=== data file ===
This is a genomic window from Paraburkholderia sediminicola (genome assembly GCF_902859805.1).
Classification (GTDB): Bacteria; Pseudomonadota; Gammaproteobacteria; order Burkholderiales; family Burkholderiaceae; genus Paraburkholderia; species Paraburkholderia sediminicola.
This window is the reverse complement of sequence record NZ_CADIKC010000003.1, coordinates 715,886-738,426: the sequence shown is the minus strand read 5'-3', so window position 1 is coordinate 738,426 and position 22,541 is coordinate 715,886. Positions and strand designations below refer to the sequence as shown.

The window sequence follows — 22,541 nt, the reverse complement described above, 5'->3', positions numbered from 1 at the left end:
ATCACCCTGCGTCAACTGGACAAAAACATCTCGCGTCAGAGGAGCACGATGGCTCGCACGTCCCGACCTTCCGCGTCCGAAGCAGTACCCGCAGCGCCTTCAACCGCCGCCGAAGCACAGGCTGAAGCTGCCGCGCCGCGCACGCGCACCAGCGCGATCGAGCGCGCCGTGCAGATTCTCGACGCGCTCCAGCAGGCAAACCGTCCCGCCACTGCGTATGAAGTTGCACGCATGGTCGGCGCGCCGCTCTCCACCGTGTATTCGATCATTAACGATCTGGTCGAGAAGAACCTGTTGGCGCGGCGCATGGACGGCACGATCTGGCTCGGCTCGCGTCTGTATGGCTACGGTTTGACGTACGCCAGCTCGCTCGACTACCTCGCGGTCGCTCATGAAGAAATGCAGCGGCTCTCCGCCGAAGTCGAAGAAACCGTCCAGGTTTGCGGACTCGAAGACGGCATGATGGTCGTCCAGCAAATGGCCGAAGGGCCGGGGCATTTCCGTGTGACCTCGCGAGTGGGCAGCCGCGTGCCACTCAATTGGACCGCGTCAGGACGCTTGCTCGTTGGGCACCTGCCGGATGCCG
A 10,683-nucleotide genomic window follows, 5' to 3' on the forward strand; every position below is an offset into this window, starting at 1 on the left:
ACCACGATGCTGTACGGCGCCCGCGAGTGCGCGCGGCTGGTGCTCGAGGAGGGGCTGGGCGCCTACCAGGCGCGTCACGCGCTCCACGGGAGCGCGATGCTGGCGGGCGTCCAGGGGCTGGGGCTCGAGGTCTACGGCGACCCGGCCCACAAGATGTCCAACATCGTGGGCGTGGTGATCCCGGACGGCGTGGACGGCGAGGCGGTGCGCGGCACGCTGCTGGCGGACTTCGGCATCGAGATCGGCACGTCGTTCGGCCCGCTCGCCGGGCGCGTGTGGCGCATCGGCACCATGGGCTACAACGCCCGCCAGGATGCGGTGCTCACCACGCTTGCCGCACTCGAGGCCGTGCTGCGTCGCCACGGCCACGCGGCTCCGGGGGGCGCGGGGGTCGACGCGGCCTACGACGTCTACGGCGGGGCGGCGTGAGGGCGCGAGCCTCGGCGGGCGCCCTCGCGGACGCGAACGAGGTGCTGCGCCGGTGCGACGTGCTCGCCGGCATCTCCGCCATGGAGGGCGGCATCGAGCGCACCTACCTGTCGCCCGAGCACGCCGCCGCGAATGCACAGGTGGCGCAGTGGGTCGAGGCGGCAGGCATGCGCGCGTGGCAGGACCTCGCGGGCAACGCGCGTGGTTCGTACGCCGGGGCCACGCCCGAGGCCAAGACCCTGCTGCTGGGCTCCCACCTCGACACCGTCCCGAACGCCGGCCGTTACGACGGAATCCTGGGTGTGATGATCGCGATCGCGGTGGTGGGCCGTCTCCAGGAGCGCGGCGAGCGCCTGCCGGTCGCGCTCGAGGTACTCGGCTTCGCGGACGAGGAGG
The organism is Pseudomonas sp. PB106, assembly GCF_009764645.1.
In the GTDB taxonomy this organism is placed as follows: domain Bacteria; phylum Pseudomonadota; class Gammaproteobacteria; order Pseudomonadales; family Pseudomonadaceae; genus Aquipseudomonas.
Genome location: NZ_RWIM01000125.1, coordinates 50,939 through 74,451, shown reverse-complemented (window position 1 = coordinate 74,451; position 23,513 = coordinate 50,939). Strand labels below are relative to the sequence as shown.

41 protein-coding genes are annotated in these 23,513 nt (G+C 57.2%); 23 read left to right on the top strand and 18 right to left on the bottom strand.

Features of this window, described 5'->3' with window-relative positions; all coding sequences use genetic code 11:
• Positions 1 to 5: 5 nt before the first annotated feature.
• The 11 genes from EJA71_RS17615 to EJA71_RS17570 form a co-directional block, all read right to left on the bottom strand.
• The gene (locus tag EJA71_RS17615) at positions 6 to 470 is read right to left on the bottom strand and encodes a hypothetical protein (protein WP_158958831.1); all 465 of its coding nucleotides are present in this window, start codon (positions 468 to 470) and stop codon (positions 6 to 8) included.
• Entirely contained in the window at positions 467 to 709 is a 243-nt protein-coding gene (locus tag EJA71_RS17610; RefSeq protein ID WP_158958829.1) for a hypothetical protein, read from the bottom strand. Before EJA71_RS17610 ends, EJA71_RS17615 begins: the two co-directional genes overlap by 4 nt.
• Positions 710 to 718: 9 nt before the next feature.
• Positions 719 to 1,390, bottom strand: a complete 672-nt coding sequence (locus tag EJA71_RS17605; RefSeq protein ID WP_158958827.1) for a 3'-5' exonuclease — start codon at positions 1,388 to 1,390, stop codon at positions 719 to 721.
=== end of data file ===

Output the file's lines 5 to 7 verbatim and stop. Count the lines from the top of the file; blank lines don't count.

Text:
ATCACCCTGCGTCAACTGGACAAAAACATCTCGCGTCAGAGGAGCACGATGGCTCGCACGTCCCGACCTTCCGCGTCCGAAGCAGTACCCGCAGCGCCTTCAACCGCCGCCGAAGCACAGGCTGAAGCTGCCGCGCCGCGCACGCGCACCAGCGCGATCGAGCGCGCCGTGCAGATTCTCGACGCGCTCCAGCAGGCAAACCGTCCCGCCACTGCGTATGAAGTTGCACGCATGGTCGGCGCGCCGCTCTCCACCGTGTATTCGATCATTAACGATCTGGTCGAGAAGAACCTGTTGGCGCGGCGCATGGACGGCACGATCTGGCTCGGCTCGCGTCTGTATGGCTACGGTTTGACGTACGCCAGCTCGCTCGACTACCTCGCGGTCGCTCATGAAGAAATGCAGCGGCTCTCCGCCGAAGTCGAAGAAACCGTCCAGGTTTGCGGACTCGAAGACGGCATGATGGTCGTCCAGCAAATGGCCGAAGGGCCGGGGCATTTCCGTGTGACCTCGCGAGTGGGCAGCCGCGTGCCACTCAATTGGACCGCGTCAGGACGCTTGCTCGTTGGGCACCTGCCGGATGCCG
A 10,683-nucleotide genomic window follows, 5' to 3' on the forward strand; every position below is an offset into this window, starting at 1 on the left:
ACCACGATGCTGTACGGCGCCCGCGAGTGCGCGCGGCTGGTGCTCGAGGAGGGGCTGGGCGCCTACCAGGCGCGTCACGCGCTCCACGGGAGCGCGATGCTGGCGGGCGTCCAGGGGCTGGGGCTCGAGGTCTACGGCGACCCGGCCCACAAGATGTCCAACATCGTGGGCGTGGTGATCCCGGACGGCGTGGACGGCGAGGCGGTGCGCGGCACGCTGCTGGCGGACTTCGGCATCGAGATCGGCACGTCGTTCGGCCCGCTCGCCGGGCGCGTGTGGCGCATCGGCACCATGGGCTACAACGCCCGCCAGGATGCGGTGCTCACCACGCTTGCCGCACTCGAGGCCGTGCTGCGTCGCCACGGCCACGCGGCTCCGGGGGGCGCGGGGGTCGACGCGGCCTACGACGTCTACGGCGGGGCGGCGTGAGGGCGCGAGCCTCGGCGGGCGCCCTCGCGGACGCGAACGAGGTGCTGCGCCGGTGCGACGTGCTCGCCGGCATCTCCGCCATGGAGGGCGGCATCGAGCGCACCTACCTGTCGCCCGAGCACGCCGCCGCGAATGCACAGGTGGCGCAGTGGGTCGAGGCGGCAGGCATGCGCGCGTGGCAGGACCTCGCGGGCAACGCGCGTGGTTCGTACGCCGGGGCCACGCCCGAGGCCAAGACCCTGCTGCTGGGCTCCCACCTCGACACCGTCCCGAACGCCGGCCGTTACGACGGAATCCTGGGTGTGATGATCGCGATCGCGGTGGTGGGCCGTCTCCAGGAGCGCGGCGAGCGCCTGCCGGTCGCGCTCGAGGTACTCGGCTTCGCGGACGAGGAGG